One of the most interesting debates in homiletical circles is the degree to which contemporary preachers should preach like Jesus. On the surface, we might think it absolutely necessary to preach like the greatest Preacher ever. Isn’t he, after all, the perfect model? Shouldn’t we exhibit his simplicity, his connection with people, his boldness?

Some go even further and suggest that 21st-century preachers should adopt Jesus’s methodology. Often authors and homiletics professors support their approach to preaching by appealing to some aspect of his technique or style. He was a storyteller, they say, so sermons should be stories. The suggestions continue: He spoke in parables. He preached inductively. He preached deductively. He preached gently. He preached boldly. Opposing approaches to preaching often locate their respective convictions in Jesus’s preaching.

In some ways, however, modern preachers should no more emulate Jesus’s preaching than contemporary Christians should copy the crucifixion. Just as the work of redemption was his alone, a work in which we may merely share, so elements of his preaching can only be reflected in ours, but never actually appropriated.

Jesus preached about himself

The unique and distinctive marks of Jesus’s preaching are inextricable from his person, specifically his place in the Godhead. He preached with an intrinsic authority; our authority is derived. He looked into the hearts of men and women and perfectly saw their worth by divine creation and their sin by human commission; we can only approximate knowledge of either one. His preaching had the unmistakable gleam of the glory of God; on our best days, we struggle to get self out of the way and hope God might just show up for a little while.

At times the heavenly prerogative and intent of his preaching was to “conceal everything from the outsiders” (Mark 4:11) in order to keep to his divine timetable and plan, while our purpose can only be to help everyone—without distinction or discrimination—understand clearly the text’s meaning.

Most of all, Jesus preached about himself. Admittedly, for us that would be not only blasphemous, but pathetic. Like Paul, we must declare,

We don’t go around preaching about ourselves; we preach Christ Jesus, the Lord. All we say about ourselves is that we are your servants because of what Jesus has done for us. (2 Cor. 4:5)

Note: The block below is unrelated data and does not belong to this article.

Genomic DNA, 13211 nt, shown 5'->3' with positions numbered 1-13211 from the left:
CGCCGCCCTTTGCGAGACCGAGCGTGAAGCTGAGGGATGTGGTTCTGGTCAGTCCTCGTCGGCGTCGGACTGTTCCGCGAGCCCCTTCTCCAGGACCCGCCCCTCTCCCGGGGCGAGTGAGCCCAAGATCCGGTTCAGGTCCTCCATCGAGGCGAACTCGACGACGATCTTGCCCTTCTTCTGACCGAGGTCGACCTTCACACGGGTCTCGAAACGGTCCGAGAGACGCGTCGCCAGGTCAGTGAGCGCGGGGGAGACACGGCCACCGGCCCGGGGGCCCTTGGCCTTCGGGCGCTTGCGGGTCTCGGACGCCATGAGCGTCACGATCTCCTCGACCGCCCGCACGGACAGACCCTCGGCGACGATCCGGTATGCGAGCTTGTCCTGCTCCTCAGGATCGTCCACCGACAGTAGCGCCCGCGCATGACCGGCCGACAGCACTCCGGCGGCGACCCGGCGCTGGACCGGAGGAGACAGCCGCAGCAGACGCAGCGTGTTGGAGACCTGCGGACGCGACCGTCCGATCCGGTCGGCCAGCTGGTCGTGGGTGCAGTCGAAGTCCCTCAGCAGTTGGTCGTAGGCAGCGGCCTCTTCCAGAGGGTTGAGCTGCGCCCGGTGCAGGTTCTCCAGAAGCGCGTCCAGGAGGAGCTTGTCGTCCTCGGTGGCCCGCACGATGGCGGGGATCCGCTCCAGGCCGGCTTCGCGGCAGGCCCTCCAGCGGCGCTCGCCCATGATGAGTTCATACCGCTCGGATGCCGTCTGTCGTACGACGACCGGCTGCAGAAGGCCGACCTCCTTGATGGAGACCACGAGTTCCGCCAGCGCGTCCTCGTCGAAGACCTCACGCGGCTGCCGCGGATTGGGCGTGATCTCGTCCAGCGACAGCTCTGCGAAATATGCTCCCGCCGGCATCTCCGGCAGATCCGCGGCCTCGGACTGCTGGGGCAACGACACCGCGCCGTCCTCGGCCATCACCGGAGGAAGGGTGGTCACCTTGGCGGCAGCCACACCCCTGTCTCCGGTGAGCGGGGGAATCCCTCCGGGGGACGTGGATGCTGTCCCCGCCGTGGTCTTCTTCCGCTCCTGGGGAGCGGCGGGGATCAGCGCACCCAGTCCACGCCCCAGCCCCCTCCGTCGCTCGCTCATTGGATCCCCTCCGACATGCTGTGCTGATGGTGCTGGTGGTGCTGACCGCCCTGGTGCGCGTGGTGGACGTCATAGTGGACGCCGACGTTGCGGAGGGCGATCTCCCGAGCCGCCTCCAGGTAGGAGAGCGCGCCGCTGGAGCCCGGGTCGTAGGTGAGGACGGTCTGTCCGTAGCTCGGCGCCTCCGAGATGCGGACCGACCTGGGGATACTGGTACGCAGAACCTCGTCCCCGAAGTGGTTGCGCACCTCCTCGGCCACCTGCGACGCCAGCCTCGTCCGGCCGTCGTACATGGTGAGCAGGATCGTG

From the time he announced to an exasperated Joseph and Mary that he had to be about his Father’s business, Jesus engaged in a self-centered and decidedly theocentric ministry of proclamation. As odd as that sounds, he could do nothing else. He is the Son of God, the Lamb slain from the foundation of the world. To preach anything other than self would be to deprive his audience of knowing the only way of escape from their spiritual squalor and alienation from God. Were mere mortals to preach self, we would be delusional. Jesus, on the other hand, was just being accurate.

His entire life was a series of sermons about himself. Whether he was standing on a ship beside the shore of Galilee preaching to a pressing throng of listeners or quietly speaking in hushed tones with his disciples in an upper room, Jesus was always preaching his glorious self, revealing more of himself. Without him, nothing else would matter. What would the kingdom be without a King? Where are the sheep without the Great Shepherd? What are the branches without the vine? What is a story about forgiveness without the one who alone can forgive? The Last Supper fades into meaninglessness apart from his body and his blood.

He has too much on us

For all these reasons, it would be extremely dangerous—even blasphemous—to indiscriminately model one’s preaching after Jesus. He just has too much on us. He’s God after all, and has a few more tools in his homiletical utility belt than we are equipped to handle.

On the other hand, the need of our day is every bit as acute as when Jesus walked on the earth. The truth he taught remains the only antidote to the world’s spiritual poison. The insight of the parables, the beauty of the Beatitudes, and the woes against the ways of religious hypocrites are not at all out of style or step with the times.

While we cannot preach like Jesus in certain ways, we must follow his example in some significant identifiable ways.

The key lies in distinguishing the person of Jesus from the preaching of Jesus, his divine prerogatives from his human performance. In other words, if our preaching can reflect him rather than merely mimic him, our preaching can honor him. Jesus’s preaching was both self-centered and God-centered, while ours can only be the latter. If we can distinguish between the aspects of his preaching that belong solely to his deity and those characteristics that can still be communicated by earthen vessels, we can learn how to reflect him better when we preach.

Once we take a step back from his person and evaluate his preaching, we understand five key ways in which Jesus preached himself. One could easily find additional ways that Jesus preached himself which we can emulate, but these core issues should mark and define our preaching as they did his.

  1. Jesus preached about himself decisively